Share Your Best Post of 2008!

Did you write a post or an article for your blog during 2008 that you're particularly proud of? Why not share it with the rest of us?  

Paste a link to that post in the comments section below (along with an explanatory sentence or two on what the post is about), so all the readers here can enjoy it too.

Here's mine:  it's a longer essay I wrote that contained what I felt was some original thinking about food price inflation.  I consider it the best thing I wrote all year:

Stacked Costs and Second-Order Foods:  A New Way to Think About Rising Food Costs

What would you like to share?  It doesn't necessarily have to be about food or cooking--it can be a longer article or essay, some great humor writing, a post with exceptional photos, or your most popular recipe post from the past year.  Anything you'd like to share with a wider audience.

Here's to still more great blog writing in 2009! 

PS:  If you don't have a blog of your own, or if you're that one-in-a-million blogger who's too shy to promote yourself, why not nominate a "best article" from someone else's blog?

How can I support Casual Kitchen?
If you enjoy reading Casual Kitchen, tell a friend and spread the word! You can also support me by linking to me, subscribing to my RSS feed, or submitting this article, or any other article you particularly enjoyed here, to bookmarking sites like, digg or stumbleupon.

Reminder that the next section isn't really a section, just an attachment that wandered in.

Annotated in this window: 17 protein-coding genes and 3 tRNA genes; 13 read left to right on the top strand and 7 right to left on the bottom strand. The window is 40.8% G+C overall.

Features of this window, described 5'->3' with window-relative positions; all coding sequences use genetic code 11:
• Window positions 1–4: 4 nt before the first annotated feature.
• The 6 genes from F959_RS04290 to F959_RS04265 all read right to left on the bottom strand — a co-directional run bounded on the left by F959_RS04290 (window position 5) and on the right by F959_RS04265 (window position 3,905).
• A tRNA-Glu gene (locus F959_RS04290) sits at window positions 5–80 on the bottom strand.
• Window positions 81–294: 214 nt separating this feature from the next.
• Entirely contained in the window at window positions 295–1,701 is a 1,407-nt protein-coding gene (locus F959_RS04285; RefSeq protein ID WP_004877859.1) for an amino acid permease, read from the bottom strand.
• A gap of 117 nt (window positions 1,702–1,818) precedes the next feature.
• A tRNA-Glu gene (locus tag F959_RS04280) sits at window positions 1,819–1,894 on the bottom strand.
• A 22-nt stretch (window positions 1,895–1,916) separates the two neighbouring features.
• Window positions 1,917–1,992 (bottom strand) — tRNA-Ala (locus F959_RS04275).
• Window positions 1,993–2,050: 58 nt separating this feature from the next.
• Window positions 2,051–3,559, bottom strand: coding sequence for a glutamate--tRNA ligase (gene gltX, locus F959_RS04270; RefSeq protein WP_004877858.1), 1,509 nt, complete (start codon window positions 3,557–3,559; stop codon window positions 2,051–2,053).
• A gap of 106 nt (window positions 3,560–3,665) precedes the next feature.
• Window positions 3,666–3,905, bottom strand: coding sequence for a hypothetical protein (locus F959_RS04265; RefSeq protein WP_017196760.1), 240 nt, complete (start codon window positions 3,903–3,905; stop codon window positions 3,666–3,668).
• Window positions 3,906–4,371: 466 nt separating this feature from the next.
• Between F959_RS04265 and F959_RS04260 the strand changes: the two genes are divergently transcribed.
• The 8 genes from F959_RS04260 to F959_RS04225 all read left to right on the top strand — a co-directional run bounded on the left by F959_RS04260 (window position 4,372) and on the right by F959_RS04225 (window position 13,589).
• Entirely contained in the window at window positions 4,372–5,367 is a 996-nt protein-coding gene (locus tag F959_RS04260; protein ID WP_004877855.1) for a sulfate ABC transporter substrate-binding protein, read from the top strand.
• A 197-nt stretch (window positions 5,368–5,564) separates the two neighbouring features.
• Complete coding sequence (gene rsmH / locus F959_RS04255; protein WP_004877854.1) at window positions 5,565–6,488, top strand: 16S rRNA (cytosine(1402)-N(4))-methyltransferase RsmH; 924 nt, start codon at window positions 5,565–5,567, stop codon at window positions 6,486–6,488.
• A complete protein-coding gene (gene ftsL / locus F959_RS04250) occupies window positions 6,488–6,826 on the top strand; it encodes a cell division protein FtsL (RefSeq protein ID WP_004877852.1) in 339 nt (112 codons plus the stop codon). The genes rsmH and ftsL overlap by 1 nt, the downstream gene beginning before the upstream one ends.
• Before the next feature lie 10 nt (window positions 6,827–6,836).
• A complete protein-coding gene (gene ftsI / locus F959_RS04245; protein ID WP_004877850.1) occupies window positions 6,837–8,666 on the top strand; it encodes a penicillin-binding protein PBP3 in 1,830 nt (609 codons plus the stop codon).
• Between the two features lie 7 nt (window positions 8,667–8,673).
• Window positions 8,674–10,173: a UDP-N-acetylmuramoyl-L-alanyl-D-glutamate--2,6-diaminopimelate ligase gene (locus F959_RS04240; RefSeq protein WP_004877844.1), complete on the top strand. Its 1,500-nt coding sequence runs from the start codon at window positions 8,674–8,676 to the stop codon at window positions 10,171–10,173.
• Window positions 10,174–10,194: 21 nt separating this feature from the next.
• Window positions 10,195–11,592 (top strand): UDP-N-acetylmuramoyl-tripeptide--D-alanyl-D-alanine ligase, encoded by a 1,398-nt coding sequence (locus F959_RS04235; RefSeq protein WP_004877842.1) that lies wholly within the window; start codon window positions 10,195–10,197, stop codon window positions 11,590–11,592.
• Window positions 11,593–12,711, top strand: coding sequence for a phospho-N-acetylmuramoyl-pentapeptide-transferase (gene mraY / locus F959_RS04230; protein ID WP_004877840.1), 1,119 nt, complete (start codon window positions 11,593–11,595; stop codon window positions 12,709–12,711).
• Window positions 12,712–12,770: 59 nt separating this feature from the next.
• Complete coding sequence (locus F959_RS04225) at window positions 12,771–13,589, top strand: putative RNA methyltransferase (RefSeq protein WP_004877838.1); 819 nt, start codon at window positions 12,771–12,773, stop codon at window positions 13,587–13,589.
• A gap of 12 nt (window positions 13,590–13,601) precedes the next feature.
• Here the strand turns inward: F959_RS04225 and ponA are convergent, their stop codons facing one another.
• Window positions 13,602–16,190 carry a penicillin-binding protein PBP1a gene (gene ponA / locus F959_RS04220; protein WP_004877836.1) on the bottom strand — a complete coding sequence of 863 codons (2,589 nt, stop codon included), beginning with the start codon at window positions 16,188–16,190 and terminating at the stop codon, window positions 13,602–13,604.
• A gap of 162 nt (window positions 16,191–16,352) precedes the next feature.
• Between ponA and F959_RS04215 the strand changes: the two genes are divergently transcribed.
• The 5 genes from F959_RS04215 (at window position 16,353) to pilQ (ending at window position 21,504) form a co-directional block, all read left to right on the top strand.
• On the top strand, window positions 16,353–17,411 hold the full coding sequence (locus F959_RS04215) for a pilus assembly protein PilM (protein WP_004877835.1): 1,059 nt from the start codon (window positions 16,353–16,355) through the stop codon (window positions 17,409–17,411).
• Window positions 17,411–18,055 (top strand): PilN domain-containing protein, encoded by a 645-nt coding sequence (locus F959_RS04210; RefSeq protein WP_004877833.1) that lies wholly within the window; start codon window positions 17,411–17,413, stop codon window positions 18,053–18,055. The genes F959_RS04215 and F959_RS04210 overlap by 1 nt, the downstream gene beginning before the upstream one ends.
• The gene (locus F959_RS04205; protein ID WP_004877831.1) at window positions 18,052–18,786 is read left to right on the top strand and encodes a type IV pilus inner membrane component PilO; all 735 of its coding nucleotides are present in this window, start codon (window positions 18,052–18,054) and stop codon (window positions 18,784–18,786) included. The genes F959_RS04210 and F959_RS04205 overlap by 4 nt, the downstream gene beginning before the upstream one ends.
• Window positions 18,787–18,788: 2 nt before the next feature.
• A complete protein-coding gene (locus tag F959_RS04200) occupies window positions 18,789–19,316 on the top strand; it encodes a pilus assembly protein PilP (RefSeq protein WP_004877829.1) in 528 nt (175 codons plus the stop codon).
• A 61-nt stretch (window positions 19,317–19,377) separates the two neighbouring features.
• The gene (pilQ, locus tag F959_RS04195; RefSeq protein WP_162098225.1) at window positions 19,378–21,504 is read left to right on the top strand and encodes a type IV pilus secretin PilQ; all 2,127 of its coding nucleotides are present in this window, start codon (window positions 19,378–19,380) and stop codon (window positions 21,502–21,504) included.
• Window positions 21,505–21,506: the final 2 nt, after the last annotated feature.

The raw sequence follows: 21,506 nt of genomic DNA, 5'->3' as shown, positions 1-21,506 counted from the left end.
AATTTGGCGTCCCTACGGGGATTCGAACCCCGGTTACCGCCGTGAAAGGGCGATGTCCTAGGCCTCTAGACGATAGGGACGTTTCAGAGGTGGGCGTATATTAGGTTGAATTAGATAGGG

My 2009 Cooking, Food and Diet Goals

There's no better way to prod yourself to reach your goals than to state them in a public forum, so today I'm going to share my 2009 food-related goals with you.

There are only five goals on this list: enough to be a challenge, but not enough to overwhelm. With any luck, pursuing these goals will generate even more of the insights, cooking tips and easy, low-cost recipes I try to bring to you here at Casual Kitchen. And that, I hope, will improve Casual Kitchen's value to you.

Readers--what cooking, eating and blogging goals have you set for yourself for 2009?
Casual Kitchen's 2009 Food Goals:

1) Learn to Bake Bread:
I've been talking about this for long enough--now is the time for action. My goal is to get competent at making at least a few different types of yeast-based breads over the course of 2009. Perhaps 2009 will be my year in bread.

2) Tackle Indian Cuisine:
Laura and I have already dipped our collective toe into Indian cooking, and I've already posted a mini-blogroll of easy Indian cooking sites (which has since grown into a much larger blogroll that I hope to share in a separate post in the coming weeks). But 2009 is going to be the year we dive into this cuisine in earnest.

3) Learn Hawaiian Cuisine:
We're going to be in Hawaii for a total of about four months in 2009 (it's kind of an extended vacation/sabbatical for both of us), and hopefully this will give me the opportunity to learn as much as I can about the cuisine of the USA's 50th state.

4) Increase Exploration of Partial Vegetarianism: